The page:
Name Calling

Call me Caitlyn. Call me Ishmael. Call me Irresponsible. Call me maybe. Don’t call me Shirley! But back to Caitlyn….

Jenner’s transformation is astonishing. The Vanity Fair cover is astonishing, as Jenner has been the physical representation of our cultural gender references for male and now, female. I couldn’t help but wonder if despite her phenomenal physicality and youthful appearance (and name), is Jenner showing her age by not showing her age in such an extraordinary manner?

First names go in and out of style (in America), with each generation. With cultural diversity, we have seen a dramatic shift in first names over the course of the last generation. Traditional anglo names are among a much broader array of names today. First names have traditionally been signifiers of gender, ethnicity, tradition, family, and sometimes era. Of course, we name others, except when we tweak our own name with a preferred nick-name.

Traditionally, a woman’s surname changed to her husband’s family name upon marriage. The surname identified the clan. The children would have the same surname as the father (and mother, until recently). This was always the assumption (until the1970s), with the exception of artists and performers. Even before the feminist movement of the 70s, women in show business kept their own last names. (Lucy Arnaz is the daughter of Lucille Ball and Desi Arnaz. Lucille Ball was not known as Lucy Arnaz!) The 70s brought hyphens and choices about names that were previously not mainstream. And of course, we were introduced to Ms.  Women didn’t have to be identified by marital status anymore—just like the guys.

For women, choosing a name for themselves (or keeping their birth names) was (is) empowering. Names became choice and autonomy, even when the choice is to share the spouse’s surname. It is not automatic anymore, just as a woman’s identity is more than a relation to a spouse (or lack thereof).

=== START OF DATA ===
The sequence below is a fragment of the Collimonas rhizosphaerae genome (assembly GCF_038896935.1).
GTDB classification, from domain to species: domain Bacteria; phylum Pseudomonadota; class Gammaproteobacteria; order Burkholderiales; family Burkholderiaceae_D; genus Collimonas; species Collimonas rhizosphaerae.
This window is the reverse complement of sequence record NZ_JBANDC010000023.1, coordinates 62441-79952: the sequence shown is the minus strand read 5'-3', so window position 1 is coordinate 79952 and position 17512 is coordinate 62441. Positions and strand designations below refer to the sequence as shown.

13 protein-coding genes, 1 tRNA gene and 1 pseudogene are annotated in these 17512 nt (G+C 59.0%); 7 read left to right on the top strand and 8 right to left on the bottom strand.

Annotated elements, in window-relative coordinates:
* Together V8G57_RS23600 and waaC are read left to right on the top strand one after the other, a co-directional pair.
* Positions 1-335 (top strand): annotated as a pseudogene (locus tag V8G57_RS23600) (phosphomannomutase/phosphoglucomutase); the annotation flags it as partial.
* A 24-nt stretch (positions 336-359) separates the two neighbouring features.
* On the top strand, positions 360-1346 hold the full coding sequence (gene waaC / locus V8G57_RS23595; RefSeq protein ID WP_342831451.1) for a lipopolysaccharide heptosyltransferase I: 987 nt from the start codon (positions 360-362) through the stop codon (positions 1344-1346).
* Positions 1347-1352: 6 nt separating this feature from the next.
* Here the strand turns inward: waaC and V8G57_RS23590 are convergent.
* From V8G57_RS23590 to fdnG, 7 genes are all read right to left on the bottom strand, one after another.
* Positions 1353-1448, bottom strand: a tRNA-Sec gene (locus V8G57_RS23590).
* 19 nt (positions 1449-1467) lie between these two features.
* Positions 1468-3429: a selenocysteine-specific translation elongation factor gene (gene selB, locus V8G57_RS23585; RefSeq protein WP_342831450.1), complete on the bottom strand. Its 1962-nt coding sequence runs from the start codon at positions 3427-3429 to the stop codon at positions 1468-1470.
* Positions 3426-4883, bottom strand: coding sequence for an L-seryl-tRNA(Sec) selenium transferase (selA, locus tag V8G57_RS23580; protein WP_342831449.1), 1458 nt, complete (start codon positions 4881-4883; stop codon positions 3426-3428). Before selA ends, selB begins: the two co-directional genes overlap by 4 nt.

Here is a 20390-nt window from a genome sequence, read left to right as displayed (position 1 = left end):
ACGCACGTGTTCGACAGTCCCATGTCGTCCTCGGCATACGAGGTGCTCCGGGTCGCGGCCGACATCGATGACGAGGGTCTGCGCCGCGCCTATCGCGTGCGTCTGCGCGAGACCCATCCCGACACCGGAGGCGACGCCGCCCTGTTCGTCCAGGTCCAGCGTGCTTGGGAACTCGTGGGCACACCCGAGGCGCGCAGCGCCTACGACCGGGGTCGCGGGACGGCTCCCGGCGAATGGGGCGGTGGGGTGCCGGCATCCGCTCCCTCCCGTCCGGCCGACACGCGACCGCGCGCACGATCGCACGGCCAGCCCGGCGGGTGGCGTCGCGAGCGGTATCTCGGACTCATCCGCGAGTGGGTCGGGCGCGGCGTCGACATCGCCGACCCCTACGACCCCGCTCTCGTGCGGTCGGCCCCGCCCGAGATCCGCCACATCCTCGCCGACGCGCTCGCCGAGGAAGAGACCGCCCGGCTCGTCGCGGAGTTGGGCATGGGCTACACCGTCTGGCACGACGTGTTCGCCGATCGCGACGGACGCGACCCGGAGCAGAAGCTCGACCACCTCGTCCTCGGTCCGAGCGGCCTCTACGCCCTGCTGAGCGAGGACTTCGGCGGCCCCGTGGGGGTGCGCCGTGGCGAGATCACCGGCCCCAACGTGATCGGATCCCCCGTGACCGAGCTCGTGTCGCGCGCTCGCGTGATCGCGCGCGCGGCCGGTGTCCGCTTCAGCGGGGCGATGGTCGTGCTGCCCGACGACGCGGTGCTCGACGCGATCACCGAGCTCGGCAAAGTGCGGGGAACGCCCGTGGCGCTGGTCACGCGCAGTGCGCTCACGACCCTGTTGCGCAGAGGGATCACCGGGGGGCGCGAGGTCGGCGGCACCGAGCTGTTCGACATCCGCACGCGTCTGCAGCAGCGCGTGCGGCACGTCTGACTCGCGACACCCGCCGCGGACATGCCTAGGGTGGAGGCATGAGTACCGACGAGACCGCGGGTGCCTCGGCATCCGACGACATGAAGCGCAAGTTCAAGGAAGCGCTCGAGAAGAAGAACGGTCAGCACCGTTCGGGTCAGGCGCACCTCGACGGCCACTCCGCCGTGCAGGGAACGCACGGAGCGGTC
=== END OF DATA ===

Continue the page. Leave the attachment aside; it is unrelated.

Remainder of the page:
Our shameful history of denying and degrading cultural roots through assigning new names to slaves and to immigrants is important. Names have stories and significance and are choices—sometimes assigned; sometimes self generated. It is only in the last generation that we have seen tolerance for names (and recognized our cultural intolerance to cultural differences).

But we still judge names. Names are our credit. We still have associations that we make upon hearing/seeing names. We may be more tolerant, but we still form opinions (consciously or not) and/or have associations almost instantaneously upon hearing/seeing a name.

And gender identification (and what that may imply) is still very much a part of our encounter with the world. We may not realize the extent to which we experience the rest of the world in terms of gender. You may read articles differently, based on the writer’s name. I intentionally use a gender neutral name—Lou. I prefer to explore ideas as gender neutrally as possible. Gender informs our lives, but seeing beyond gender and our cultural constructs allows us to expand—to see beyond ourselves.

Back to Caitlyn….Jenner’s extraordinary transformation as seen on the cover of Vanity Fair with the headline, “Call Me Caitlyn”, was striking beyond the gender change. She identifies with the most girlish aspects of being female, and the most culturally retro. I understand that this is her debut, and of course the culturally feminine signposts are going to be accentuated, but I wonder if this is also somewhat generational. As we become more expansive of our understanding of gender, and the much broader experiences of gender over time, name calling will surely change more dramatically in future generations.

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